State radio and tv and much of the media do not like small parties and actively campaign against them. This is increasingly being recognised by those who find themselves entangled in the processes. It presents a whiff of corruption masked with the false pretence that there is a bogeyman (the BNP) whose existence means that all small parties should fall on their swords and accept that they will be labelled extremist or mad.
The media then often use their muscle, if the “mad” have been elected, to accuse those people from small parties like UKIP or George Galloway/Respect of being “ineffective” in the relevant bodies to which they have been elected (untrue matters of opinion repeatedly being foisted onto the public as “news” and “fact” allowing no room for challenge or right of reply). A streetfighter will spray invective all over the place in those circumstances, and I am not surprised.
And of course look what happened over the 2008 electioneering for Boris Johnson in which the former Mayor was attacked about LDA spending. It was media led, using the Assembly (not the other way round). Add to this the superior powers of the House of Commons to have access to the material that the Assembly has no right to, and well, you have a recipe for something approaching a talking shop.
I use the word “approaching” a talking shop because the status of the Assembly as a body “holding to account” at least means that its existence begs the questions as to its lack of powers to do the very job it was set up for. But the review of its powers during the term when I was there, while widening the remit to some degree, actually reduced the ability of the Assembly to hold to account (or more accurately it ensured that the Mayor’s friends on bodies like LFEPA and the old MPA could hold the ‘majority’ more easily and avoid political problems).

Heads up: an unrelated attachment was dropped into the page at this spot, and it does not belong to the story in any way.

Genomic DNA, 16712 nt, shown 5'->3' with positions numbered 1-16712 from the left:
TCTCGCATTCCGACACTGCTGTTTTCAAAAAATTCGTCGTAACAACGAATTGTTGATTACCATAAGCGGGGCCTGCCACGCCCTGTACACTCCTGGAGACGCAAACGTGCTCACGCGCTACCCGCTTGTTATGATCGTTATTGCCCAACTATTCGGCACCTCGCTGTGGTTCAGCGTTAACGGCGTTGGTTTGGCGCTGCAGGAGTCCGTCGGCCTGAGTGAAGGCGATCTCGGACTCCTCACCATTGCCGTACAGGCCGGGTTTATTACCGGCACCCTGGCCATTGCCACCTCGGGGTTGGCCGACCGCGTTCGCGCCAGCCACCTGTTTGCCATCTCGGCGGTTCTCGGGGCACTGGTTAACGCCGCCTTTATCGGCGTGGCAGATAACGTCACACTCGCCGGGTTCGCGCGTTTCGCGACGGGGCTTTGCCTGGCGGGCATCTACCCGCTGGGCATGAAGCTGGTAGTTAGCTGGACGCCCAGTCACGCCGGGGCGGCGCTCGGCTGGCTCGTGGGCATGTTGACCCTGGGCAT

It lessened the ability to challenge, and entrenched the need for large majorities to be effective, majorities which were nearly impossible. And the ability of the London Assembly to hold the Mayor to account over the Olympic Games (dashed by edict, central government/IOC stitch-up and artful planning) is a scandal of the highest proportions in allegedly “devolved” government but is symptomatic of what “devolution” really means.
Smaller powerless devolved bodies at present mean weaker oversight of major aspects of governance, and allow the larger bodies in charge (the IOC for the Olympics, the EU for 81% of UK laws), a clear run and no meaningful challenge other than in occasional whiny pieces in the media.
And when I say “powerless” I do not mean lacking the right to vote up or down policy or action. I mean powerless to do the job the Assembly is supposedly there for: the ability to have access to the really meaningful information to hold to account – this was something that the MPA in its old guise was tentatively approaching and edging towards.
No wonder they got rid of it…